Can’t mark DSCP on packets because router can’t identify encrypted DNS queries by DNSCrypt installed on my PC.
I’ve installed Simple DNSCrypt on Windows which ensures keeping end-to-end DNS queries encrypted.
Have installed IPSET & other dependencies in router to mark DSCP packets.
Unfortunately, due to DNS encryption router can’t see streaming IPs, thus no filling of IPSet & no DSCP marks.
“ipset list” command shows 0 members. BUT without DNSCrypt on my PC DSCP marking works, ipset fills up.
The router I’m using is old but solid working fast af for my internet connection. There’s no free space to install DNSCrypt2 in router but have enough RAM space (12 MB minimum). Tried installing dnscrypt-proxy in RAM but it needs ca-bundle (with dependencies) which completely destroys no free space criteria.
Also, can’t fall back to ‘luci-app-dnscrypt-proxy’ because it doesn’t support Cloudflare DNS. (If it supports, I’ll take it!)
So, anyone has a workaround/tip on it?
P.S. Thanks again to OpenWrt developers & the whole community for their hard work!
Update : I managed to install dnscrypt-proxy with ca-bundle. But when I try to run it gives me "fatal error: runtime: out of memory".
At the same time router's memory:
Purpose? As the above post says to take most of the advantage of layer.cake
Why did you setup an ipset - what does it do after a DNS lookup?
I surmise you could flag traffic to the IP of the server, instead of port?
As explained in the post it creates hash list of IP addresses after DNS lookup as per traffic.
Port based DSCP marking is old & less scalable. Having ipset is better choice in my case I can just put the most common IPs in dnsmasq.conf file and done with it. No need to waste time setting up unreliable, unpredictable ports e.g. Discord.
Exactly. But just to confirm you mean I should install DNSCrypt in my router instead on my PC so it'll decrypt DNS queries within the router itself & it might be able to see IPs & mark DSCP as per my requirement?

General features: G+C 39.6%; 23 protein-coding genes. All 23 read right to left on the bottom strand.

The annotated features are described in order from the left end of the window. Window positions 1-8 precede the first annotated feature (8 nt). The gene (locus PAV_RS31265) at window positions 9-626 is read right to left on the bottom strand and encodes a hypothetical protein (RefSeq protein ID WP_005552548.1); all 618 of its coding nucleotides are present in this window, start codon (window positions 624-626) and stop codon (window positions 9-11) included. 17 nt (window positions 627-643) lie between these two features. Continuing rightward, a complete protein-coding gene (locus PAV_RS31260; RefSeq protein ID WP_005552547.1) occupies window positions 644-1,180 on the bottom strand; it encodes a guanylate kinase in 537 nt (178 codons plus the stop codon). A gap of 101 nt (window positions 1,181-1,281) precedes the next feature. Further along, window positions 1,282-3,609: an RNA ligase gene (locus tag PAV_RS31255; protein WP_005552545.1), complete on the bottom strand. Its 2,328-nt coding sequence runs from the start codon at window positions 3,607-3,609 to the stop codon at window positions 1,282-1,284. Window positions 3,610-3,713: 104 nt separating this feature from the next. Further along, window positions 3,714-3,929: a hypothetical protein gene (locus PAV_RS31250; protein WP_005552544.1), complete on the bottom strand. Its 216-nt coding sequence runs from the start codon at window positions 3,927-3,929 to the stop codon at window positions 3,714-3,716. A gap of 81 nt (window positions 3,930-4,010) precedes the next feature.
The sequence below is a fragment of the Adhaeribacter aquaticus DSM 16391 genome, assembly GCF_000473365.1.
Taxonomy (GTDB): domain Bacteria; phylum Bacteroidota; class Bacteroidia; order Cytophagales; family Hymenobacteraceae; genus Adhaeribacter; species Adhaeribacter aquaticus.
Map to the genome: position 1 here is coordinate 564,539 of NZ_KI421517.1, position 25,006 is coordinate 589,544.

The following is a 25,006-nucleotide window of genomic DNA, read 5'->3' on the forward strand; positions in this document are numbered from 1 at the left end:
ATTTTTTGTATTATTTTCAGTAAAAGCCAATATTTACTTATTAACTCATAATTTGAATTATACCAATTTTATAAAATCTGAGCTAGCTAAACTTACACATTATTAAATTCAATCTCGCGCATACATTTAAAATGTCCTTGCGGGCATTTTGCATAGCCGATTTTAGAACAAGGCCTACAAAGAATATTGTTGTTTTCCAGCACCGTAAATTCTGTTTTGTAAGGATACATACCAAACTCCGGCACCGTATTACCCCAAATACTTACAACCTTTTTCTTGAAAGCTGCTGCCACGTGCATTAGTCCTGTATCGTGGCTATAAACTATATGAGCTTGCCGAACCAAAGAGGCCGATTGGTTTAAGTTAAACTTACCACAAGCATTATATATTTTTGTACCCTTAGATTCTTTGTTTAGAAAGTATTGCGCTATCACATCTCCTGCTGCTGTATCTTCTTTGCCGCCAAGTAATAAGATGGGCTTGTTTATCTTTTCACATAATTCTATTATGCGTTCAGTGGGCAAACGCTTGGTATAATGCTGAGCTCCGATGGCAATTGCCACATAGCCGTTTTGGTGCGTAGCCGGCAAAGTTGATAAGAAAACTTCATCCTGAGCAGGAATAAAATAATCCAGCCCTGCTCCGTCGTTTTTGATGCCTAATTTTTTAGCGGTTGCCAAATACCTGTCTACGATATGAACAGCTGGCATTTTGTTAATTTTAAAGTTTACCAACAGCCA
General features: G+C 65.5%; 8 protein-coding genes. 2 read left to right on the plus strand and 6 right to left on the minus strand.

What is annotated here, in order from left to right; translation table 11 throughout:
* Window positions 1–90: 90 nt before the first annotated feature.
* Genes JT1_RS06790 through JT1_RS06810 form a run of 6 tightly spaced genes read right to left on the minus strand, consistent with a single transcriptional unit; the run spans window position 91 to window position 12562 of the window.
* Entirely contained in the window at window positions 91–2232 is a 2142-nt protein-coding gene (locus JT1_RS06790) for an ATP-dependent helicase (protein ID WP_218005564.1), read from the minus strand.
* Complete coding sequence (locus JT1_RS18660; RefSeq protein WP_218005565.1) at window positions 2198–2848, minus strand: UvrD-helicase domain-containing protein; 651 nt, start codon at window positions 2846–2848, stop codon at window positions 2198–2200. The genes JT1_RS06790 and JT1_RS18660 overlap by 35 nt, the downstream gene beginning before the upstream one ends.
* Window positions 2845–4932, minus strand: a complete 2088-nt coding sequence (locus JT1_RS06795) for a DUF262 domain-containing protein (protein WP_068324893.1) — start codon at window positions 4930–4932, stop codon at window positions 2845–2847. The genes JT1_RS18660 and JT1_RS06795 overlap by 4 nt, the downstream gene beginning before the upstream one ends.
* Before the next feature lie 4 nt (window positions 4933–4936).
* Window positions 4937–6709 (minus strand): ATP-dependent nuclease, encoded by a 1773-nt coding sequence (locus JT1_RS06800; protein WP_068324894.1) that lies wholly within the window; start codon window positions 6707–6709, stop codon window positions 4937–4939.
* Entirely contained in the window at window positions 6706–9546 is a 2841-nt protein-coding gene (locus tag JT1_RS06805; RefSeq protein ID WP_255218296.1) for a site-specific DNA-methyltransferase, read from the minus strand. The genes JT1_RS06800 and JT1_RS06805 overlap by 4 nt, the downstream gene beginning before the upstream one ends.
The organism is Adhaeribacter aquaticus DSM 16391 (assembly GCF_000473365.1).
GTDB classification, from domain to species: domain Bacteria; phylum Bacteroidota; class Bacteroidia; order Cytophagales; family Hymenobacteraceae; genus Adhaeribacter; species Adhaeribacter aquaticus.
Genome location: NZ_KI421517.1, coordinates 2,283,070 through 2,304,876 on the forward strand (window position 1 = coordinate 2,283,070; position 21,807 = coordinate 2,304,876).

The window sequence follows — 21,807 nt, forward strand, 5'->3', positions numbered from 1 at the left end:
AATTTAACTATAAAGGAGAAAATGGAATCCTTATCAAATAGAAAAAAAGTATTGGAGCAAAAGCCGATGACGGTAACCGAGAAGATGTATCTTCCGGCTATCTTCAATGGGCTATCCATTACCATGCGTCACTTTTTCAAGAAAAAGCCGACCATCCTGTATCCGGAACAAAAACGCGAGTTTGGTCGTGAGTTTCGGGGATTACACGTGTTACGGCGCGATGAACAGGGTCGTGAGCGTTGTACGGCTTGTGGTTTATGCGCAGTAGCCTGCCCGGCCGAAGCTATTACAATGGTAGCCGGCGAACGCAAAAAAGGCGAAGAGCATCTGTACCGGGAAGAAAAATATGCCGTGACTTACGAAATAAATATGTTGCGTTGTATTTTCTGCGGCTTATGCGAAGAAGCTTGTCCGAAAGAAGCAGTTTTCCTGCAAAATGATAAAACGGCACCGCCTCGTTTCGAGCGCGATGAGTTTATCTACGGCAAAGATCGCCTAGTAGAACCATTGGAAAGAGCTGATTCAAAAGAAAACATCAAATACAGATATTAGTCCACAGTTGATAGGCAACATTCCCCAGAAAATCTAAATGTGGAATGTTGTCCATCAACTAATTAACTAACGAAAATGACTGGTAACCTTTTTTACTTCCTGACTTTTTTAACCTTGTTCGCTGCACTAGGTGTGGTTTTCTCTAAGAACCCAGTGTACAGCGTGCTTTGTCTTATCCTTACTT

Rest of world <--- encrypted DNS ---> OpenWrt <--- your choice DNS ---> your clients
Edit: Using "normal" DNS between your OpenWrt DNS server and your clients makes catching the results through packet inspection possible directly. If you used encrypted DNS, you'd need some "hack" to either snoop loopback, or the DNS responses themselves from the DNS server.
Personally, I wouldn't -- I'm the only one that is going to be snooping my LAN (especially as I segregate guests and IoT devices to other VLANs). For me, there is no meaningful value to encrypted DNS between my clients and my local, DNS servers.
If I were to attempt it, I'd start with running Wireshark with a remote capture on your router's loopback to see if the information is there. I run unbound for my DNS and not on my OpenWrt router, so I don't have any idea what logging information is available from dnsmasq.
I'm not sure what problem you're trying to solve, end-to-end, but encrypted DNS from your OpenWrt device to rest-of-world, and unencrypted DNS for your clients should let you "snoop" the DNS to make decisions on your OpenWrt system's firewall behavior.
I want encrypted DNS queries (Real world <----->router). For that I've installed DNSCrypt on my PC bcz I couldn't make it run on my router. +
I want to mark DSCP to packets coming from various IP addresses. For this I'm using ipset.
BUT due to encryption from real world to PC my router is unable to identify IP addresses. Hence it can not mark DSCP to incoming/outgoing packets.
So if I e.g. if I go to www.yoututbe.com DNS resolves it to an IP address & fills up in the ipset hash list. Same goes for other traffic. The real benefit of this is that IP address changes for the domain time to time. So it's ideal solution to use ipset instead of fixed IP addresses/ports to set DSCP tags. Just add youtube.com in ipset you'd be done with it.
I'll be honest, I'm still somewhat confused - and perhaps that's why you think IP connections should not appear...but if you're adding ipsets in order to perform DSCP tagging - it seems you're aware that your router would be able to track your IP traffic.
Nonetheless, any time you make a connection, the router knows. Regarding your DNSCrypt requests, the only thing hidden is the contents of the requests, it's still known that you connected to a DNSCrypt-enabled DNS server. Further, connections of subsequent lookups (like CNAME resolution) and access to the results will also be seen.
So basically, you'll need to run a VPN on the client to hide traffic from the router as you describe. Then, you should only see one connection to the VPN server (if you use its IP in the config). Be aware, if you hide your IP traffic from the router, it cannot perform the tagging you seem to desire!